Charles’ Real Estate Platform Part 3

Niche marketing. It applies to all facets of business and real estate is no exception. For me, the niche should follow your passion and/or expertize. If you have the passion, learn the expertize. If you have the expertize and don’t have the passion it may not work out. I don’t think your niche has to be exclusively what you do, unless it is something like “Exclusive Buyer’s Agent” in which case listing homes may be out.

What’s my passion in real estate? Old historic homes and buyer relocation. Our www.AlphabetDistrict.com is a beginning point for the historic homes and we are working towards a relocation web site. There is more to do on the Alphabet District web site but I do think it is where real estate is heading: giving clients specifically what they need rather than a blast of general real estate information.

We’ve established that my niche is not going to be Portland’s Bicycle Realtor. Contrary to the AP story that ran on Friday, I am not anti-bike though the article portrays me that way in one choice out-of-context quote; I had a lot of time to think about it during my 55 mile ride down to a family event in Salem yesterday. From the article, you couldn’t even tell if I own a bike. I am anti-bike when it comes to meeting with clients. I don’t think it is appropriate unless it is your niche and you’ve set that expectation that you may be a little gross and sweaty when you arrive. If that expectation is set and your client is okay or even turned on by it: go for it! I won’t be competing in that niche. It will be interesting how the locals compete with Pedal to Properties, a Boulder real estate firm that is expanding to Portland.

Google Maps has a new feature that you can map directions for “Walking” instead of the default “by car.” I used it to get riding directions to Salem yesterday since it keeps you off freeways. At mile 30 the difference between the printed directions and my GPS was .03 miles (I don’t want to test how accurate it is for the predicted 18 hour walk). It might be a great tool for that niche.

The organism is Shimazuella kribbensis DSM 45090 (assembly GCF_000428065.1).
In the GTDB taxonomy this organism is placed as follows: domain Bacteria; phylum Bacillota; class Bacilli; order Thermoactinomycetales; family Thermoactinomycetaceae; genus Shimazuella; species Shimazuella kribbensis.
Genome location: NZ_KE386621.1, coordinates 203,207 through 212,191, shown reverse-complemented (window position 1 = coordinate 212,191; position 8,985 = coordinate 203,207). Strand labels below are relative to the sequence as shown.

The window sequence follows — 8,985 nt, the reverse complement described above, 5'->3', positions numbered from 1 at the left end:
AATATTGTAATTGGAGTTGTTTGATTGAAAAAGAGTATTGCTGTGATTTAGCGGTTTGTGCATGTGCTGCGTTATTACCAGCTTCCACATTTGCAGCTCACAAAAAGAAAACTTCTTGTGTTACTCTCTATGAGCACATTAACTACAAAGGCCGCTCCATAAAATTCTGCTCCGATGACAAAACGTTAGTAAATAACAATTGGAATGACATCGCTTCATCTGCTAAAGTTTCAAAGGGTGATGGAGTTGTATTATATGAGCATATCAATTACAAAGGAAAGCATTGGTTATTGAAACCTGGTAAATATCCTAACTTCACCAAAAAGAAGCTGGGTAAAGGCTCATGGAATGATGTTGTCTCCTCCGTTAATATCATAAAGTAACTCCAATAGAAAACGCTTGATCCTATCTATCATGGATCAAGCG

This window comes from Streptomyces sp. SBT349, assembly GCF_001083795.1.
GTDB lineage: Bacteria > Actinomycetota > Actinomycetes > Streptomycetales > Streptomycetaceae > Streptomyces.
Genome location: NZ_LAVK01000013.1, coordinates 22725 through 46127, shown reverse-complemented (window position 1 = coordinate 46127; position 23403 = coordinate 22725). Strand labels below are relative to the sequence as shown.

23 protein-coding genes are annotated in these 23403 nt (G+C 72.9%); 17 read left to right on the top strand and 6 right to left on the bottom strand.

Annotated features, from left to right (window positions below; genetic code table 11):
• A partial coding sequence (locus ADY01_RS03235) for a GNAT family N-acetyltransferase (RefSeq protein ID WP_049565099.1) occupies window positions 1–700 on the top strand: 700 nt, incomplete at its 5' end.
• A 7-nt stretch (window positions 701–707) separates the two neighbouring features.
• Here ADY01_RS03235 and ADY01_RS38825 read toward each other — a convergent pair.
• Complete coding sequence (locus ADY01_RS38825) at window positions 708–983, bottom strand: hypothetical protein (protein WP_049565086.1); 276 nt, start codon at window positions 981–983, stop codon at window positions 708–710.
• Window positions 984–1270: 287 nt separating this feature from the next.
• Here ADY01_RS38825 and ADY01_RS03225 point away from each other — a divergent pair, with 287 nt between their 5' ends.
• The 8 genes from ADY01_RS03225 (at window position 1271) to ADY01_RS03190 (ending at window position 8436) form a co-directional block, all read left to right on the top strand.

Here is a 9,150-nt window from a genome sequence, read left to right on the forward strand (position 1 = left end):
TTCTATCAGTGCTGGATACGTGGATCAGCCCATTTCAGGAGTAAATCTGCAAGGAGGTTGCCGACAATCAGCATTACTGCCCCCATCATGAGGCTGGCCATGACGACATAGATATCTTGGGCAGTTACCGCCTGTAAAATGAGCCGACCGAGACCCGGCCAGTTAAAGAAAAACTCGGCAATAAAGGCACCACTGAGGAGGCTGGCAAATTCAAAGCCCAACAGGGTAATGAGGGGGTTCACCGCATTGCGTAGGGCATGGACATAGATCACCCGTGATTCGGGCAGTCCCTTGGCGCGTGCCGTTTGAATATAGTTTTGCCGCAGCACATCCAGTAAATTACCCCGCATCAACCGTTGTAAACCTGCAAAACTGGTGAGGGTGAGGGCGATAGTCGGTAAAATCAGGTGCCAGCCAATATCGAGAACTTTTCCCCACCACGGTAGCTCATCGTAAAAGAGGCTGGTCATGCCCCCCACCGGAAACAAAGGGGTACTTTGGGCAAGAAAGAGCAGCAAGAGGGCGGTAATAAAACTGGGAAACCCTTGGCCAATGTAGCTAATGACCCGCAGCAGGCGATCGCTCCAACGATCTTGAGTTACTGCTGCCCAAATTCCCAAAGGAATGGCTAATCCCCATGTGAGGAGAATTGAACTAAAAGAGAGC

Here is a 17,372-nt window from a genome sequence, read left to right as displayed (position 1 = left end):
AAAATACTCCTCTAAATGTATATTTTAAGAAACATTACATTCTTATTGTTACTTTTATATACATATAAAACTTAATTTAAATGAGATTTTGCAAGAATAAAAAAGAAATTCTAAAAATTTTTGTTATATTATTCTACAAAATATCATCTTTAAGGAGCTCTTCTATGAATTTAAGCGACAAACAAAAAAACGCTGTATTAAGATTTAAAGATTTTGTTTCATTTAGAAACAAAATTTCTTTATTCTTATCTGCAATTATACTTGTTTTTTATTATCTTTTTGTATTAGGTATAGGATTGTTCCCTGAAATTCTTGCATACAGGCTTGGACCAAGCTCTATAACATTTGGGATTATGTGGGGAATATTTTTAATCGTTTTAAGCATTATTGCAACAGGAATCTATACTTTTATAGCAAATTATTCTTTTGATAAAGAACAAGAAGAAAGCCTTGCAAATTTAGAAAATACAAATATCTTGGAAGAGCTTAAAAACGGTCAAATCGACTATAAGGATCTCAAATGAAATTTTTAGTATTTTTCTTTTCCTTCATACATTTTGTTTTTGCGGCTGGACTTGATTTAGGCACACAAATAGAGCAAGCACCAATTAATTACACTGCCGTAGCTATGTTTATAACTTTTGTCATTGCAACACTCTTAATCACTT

9 Comments on “Charles’ Real Estate Platform Part 3

  1. Could agree more.

    We’re focusing on the waterfront for example (www.portlandwaterfront.com) and adding value by promoting Community, Commerce and Conservation.


  2. I like my Realtors perfectly coifed and wearing extremely expensive designer clothes that have the lingering smell of Lexus seat leather on them.

  3. I think Scott’s focusing on getting some free publicity for his website, very subtle.

  4. Yeah, I see a lot of ‘praise’ on blogs linked to other people’s blogs, websites, etc. Kind of phony and I’m sure Charles can see right through it.

    Your other comment reminds me of my first buying experience in 1999. My inspector hinted at the sense of desperation in our realtor’s voice in making this sale happen. He joked that she likely had a payment due on her BMW.

    But somewhat keeping on topic, Charles, what is your platform regarding permits and the buyer’s agent’s responsibility. We discussed this before though I cannot find your response though I do see that you commented on it a couple of years ago on your blog (the early days) and said that the seller must disclose work and that it’s the buyers responsibility to locate the permits.


    Why do I bring this up again? A coworker is looking to buy, found a house with extensive remodelling, an addition and no permits on PortlandMaps.com. When she asked her realtor about the consequences of buying this property the realtor basically shrugged her shoulders and didn’t say much. Now my coworker is seeking outside help.

    What is the realtor’s role/expectation in these no-permit situations. My coworker did the footwork herself via Portlandmaps but where does the real estate expert take responsibility and assist with the process?

  5. The buyer is responsible for doing the due diligence. Brokers aren’t in any position to offer guidance on that. Only the city can say for sure if your in compliance or not.

  6. “The buyer is responsible for doing the due diligence.”

    In most civilized countries “deception” in real estate transactions is a criminal offense. Here in the USA, at least according to thrifty, its the norm.

  7. In most civilized countries people are given a reasonable period of time to make inspections and consult with local regulatory bodies before finalizing the purchase of a property.

    I’m not sure what kind of lazy effete man child you’d have to be to want or expect a salesperson to complete your due diligence for you on one of the most important financial transactions of your life. If you want to live in some kind of slothful nanny state then move to France.

  8. I guess I thought I would be giving my realtor a chance to earn the big bucks. I am still struggling with what real estate experts are experts at to justify the big commissions.

  9. “I’m not sure what kind of lazy effete man child you’d have to be to want or expect a salesperson to complete your due diligence”

    Maybe I’m just a commie pinko socialist who should move to cuba but failure to disclose that an asset is potentially valueless strikes me as unfair.

    “If you want to live in some kind of slothful nanny state then move to France.”

    The US government just nationalized 1.5 trillion dollars in mortgage securities. France is a paragon of capitalism compared to this sad pathetic nation.

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